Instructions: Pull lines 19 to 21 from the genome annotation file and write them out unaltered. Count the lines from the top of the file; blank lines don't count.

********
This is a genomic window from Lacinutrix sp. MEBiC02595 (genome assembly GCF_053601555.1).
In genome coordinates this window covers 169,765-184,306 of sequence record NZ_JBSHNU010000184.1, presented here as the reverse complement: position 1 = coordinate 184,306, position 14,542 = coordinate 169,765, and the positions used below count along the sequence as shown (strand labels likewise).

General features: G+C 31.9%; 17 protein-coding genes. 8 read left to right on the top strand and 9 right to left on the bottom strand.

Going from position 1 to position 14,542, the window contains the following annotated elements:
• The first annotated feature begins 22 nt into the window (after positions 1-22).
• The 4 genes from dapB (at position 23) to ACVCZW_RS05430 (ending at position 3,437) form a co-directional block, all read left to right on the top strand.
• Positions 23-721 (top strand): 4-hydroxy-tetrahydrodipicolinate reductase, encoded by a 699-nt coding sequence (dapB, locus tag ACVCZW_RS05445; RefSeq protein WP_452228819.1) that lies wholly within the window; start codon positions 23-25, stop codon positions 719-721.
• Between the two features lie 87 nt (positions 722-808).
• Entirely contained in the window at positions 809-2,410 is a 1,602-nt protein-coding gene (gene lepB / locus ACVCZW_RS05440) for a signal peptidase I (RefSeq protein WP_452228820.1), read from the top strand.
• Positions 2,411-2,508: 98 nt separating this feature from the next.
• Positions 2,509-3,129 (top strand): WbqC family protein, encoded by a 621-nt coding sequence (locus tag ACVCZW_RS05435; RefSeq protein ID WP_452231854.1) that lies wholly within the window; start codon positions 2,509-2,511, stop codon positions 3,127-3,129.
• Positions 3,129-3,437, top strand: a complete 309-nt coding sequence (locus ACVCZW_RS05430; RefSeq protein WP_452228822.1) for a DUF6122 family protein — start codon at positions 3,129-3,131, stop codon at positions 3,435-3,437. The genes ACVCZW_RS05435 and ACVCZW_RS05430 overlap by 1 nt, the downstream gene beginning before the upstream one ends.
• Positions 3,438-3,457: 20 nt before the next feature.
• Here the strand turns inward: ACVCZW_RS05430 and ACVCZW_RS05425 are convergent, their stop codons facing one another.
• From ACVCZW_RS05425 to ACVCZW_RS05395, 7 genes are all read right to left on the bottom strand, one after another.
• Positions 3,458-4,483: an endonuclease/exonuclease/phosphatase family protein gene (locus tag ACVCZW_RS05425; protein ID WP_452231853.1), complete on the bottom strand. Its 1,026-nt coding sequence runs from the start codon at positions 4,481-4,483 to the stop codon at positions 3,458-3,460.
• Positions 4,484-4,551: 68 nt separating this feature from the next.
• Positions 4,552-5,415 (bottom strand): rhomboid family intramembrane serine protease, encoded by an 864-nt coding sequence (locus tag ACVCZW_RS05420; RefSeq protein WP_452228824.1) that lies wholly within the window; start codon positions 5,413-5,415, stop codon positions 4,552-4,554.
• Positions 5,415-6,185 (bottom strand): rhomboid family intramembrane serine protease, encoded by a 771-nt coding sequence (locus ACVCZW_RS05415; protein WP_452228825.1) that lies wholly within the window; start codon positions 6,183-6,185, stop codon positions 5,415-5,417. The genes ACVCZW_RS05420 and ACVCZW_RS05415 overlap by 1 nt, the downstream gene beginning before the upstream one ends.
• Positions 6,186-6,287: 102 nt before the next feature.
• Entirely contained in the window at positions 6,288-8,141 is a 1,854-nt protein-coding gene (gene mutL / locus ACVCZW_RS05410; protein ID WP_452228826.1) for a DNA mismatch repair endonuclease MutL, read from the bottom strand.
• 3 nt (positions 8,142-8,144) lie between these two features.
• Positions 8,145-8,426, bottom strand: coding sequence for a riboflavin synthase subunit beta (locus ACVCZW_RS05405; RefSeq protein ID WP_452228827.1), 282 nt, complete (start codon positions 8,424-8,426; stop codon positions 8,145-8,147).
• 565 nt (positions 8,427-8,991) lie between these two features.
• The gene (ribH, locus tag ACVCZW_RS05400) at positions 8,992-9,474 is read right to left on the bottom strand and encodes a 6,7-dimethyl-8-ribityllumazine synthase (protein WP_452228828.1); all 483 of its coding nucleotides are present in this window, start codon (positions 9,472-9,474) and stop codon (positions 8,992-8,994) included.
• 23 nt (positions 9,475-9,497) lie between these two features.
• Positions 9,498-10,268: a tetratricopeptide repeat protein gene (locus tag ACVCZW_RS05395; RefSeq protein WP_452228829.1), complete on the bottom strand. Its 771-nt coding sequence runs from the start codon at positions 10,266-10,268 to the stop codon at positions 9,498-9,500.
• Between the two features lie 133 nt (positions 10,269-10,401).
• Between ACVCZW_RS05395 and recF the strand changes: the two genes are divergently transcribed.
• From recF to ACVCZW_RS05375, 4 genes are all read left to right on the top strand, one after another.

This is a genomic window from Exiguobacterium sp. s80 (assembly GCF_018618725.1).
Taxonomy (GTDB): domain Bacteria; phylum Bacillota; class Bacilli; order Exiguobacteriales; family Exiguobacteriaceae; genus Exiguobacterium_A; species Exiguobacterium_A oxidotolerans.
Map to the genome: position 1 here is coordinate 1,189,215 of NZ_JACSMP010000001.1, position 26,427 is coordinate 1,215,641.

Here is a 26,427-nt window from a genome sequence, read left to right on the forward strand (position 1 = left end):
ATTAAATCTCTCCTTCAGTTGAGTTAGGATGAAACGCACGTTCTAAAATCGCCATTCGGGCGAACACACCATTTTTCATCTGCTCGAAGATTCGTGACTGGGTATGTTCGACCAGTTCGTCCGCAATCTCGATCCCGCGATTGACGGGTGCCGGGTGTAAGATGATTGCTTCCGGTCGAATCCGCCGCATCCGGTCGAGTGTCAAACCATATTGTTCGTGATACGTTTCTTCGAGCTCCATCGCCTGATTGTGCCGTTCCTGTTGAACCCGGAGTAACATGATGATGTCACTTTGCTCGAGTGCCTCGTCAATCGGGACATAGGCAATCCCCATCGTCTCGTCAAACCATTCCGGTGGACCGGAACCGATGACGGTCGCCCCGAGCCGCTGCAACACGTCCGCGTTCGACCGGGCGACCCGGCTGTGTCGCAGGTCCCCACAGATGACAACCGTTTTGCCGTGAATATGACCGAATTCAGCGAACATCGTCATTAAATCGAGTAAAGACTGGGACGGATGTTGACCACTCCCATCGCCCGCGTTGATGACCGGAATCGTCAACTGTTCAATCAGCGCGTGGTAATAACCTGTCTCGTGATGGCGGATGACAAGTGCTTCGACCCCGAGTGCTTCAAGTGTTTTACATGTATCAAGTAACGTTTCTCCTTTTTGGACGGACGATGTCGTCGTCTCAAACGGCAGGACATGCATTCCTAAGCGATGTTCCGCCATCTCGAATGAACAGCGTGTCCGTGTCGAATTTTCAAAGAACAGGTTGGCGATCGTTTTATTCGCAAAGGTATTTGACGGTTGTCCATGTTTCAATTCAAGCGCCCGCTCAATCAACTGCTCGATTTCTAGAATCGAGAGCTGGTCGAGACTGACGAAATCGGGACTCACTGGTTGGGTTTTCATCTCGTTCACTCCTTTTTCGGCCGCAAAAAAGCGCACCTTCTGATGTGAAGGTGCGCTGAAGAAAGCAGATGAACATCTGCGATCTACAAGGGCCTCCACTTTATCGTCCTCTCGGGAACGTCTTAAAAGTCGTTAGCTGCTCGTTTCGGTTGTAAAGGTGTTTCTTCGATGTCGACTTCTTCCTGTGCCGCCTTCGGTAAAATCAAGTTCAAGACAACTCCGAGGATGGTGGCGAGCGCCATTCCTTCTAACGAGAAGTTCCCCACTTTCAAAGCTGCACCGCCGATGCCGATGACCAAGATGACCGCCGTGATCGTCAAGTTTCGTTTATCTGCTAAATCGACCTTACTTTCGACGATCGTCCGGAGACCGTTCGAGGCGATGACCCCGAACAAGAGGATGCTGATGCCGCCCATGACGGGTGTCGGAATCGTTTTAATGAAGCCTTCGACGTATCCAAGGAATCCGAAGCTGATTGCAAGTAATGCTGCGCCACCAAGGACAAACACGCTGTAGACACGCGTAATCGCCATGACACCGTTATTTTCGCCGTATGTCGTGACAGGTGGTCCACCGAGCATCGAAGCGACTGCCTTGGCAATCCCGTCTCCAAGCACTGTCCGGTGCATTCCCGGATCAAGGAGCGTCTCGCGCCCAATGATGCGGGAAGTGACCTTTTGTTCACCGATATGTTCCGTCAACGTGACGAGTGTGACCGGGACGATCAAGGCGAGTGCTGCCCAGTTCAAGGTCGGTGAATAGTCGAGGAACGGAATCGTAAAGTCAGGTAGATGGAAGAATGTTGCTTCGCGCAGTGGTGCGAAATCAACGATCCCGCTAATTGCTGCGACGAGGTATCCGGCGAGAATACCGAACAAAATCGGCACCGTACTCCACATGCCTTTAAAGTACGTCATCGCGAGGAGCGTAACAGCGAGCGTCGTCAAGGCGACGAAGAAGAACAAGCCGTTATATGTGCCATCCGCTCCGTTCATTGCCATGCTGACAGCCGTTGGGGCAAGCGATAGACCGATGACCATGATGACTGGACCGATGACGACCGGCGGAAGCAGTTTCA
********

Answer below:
• Positions 5,415-6,185 (bottom strand): rhomboid family intramembrane serine protease, encoded by a 771-nt coding sequence (locus ACVCZW_RS05415; protein WP_452228825.1) that lies wholly within the window; start codon positions 6,183-6,185, stop codon positions 5,415-5,417. The genes ACVCZW_RS05420 and ACVCZW_RS05415 overlap by 1 nt, the downstream gene beginning before the upstream one ends.
• Positions 6,186-6,287: 102 nt before the next feature.
• Entirely contained in the window at positions 6,288-8,141 is a 1,854-nt protein-coding gene (gene mutL / locus ACVCZW_RS05410; protein ID WP_452228826.1) for a DNA mismatch repair endonuclease MutL, read from the bottom strand.